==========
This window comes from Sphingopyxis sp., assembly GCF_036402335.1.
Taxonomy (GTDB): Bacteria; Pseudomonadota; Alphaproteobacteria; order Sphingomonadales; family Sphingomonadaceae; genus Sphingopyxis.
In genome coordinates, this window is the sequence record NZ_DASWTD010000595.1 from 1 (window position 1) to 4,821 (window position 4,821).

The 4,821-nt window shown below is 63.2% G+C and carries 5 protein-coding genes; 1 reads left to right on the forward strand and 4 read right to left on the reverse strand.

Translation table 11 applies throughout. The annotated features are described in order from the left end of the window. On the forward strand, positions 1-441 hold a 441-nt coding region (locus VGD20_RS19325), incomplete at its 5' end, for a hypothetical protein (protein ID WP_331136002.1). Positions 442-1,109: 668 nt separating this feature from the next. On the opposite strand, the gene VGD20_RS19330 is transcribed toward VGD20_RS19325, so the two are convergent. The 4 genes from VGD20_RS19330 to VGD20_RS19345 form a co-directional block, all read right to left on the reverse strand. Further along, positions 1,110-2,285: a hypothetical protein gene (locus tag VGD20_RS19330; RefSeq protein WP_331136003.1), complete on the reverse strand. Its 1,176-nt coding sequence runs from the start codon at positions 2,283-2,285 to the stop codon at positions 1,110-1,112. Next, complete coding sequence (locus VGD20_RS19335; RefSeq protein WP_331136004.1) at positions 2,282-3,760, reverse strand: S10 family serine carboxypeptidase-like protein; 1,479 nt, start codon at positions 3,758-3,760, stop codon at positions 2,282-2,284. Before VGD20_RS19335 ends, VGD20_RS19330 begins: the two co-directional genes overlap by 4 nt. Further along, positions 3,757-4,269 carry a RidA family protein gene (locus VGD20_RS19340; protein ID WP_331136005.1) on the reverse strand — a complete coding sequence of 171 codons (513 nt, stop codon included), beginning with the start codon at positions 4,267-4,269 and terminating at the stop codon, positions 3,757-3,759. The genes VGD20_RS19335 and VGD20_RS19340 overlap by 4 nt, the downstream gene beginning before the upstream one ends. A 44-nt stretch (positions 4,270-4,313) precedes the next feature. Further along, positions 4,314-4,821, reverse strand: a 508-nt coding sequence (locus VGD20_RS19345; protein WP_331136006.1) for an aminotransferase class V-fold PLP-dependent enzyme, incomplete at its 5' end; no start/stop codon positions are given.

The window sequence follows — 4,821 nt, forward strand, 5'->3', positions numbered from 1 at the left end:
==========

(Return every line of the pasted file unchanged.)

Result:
This window comes from Sphingopyxis sp., assembly GCF_036402335.1.
Taxonomy (GTDB): Bacteria; Pseudomonadota; Alphaproteobacteria; order Sphingomonadales; family Sphingomonadaceae; genus Sphingopyxis.
In genome coordinates, this window is the sequence record NZ_DASWTD010000595.1 from 1 (window position 1) to 4,821 (window position 4,821).

The 4,821-nt window shown below is 63.2% G+C and carries 5 protein-coding genes; 1 reads left to right on the forward strand and 4 read right to left on the reverse strand.

Translation table 11 applies throughout. The annotated features are described in order from the left end of the window. On the forward strand, positions 1-441 hold a 441-nt coding region (locus VGD20_RS19325), incomplete at its 5' end, for a hypothetical protein (protein ID WP_331136002.1). Positions 442-1,109: 668 nt separating this feature from the next. On the opposite strand, the gene VGD20_RS19330 is transcribed toward VGD20_RS19325, so the two are convergent. The 4 genes from VGD20_RS19330 to VGD20_RS19345 form a co-directional block, all read right to left on the reverse strand. Further along, positions 1,110-2,285: a hypothetical protein gene (locus tag VGD20_RS19330; RefSeq protein WP_331136003.1), complete on the reverse strand. Its 1,176-nt coding sequence runs from the start codon at positions 2,283-2,285 to the stop codon at positions 1,110-1,112. Next, complete coding sequence (locus VGD20_RS19335; RefSeq protein WP_331136004.1) at positions 2,282-3,760, reverse strand: S10 family serine carboxypeptidase-like protein; 1,479 nt, start codon at positions 3,758-3,760, stop codon at positions 2,282-2,284. Before VGD20_RS19335 ends, VGD20_RS19330 begins: the two co-directional genes overlap by 4 nt. Further along, positions 3,757-4,269 carry a RidA family protein gene (locus VGD20_RS19340; protein ID WP_331136005.1) on the reverse strand — a complete coding sequence of 171 codons (513 nt, stop codon included), beginning with the start codon at positions 4,267-4,269 and terminating at the stop codon, positions 3,757-3,759. The genes VGD20_RS19335 and VGD20_RS19340 overlap by 4 nt, the downstream gene beginning before the upstream one ends. A 44-nt stretch (positions 4,270-4,313) precedes the next feature. Further along, positions 4,314-4,821, reverse strand: a 508-nt coding sequence (locus VGD20_RS19345; protein WP_331136006.1) for an aminotransferase class V-fold PLP-dependent enzyme, incomplete at its 5' end; no start/stop codon positions are given.

The window sequence follows — 4,821 nt, forward strand, 5'->3', positions numbered from 1 at the left end: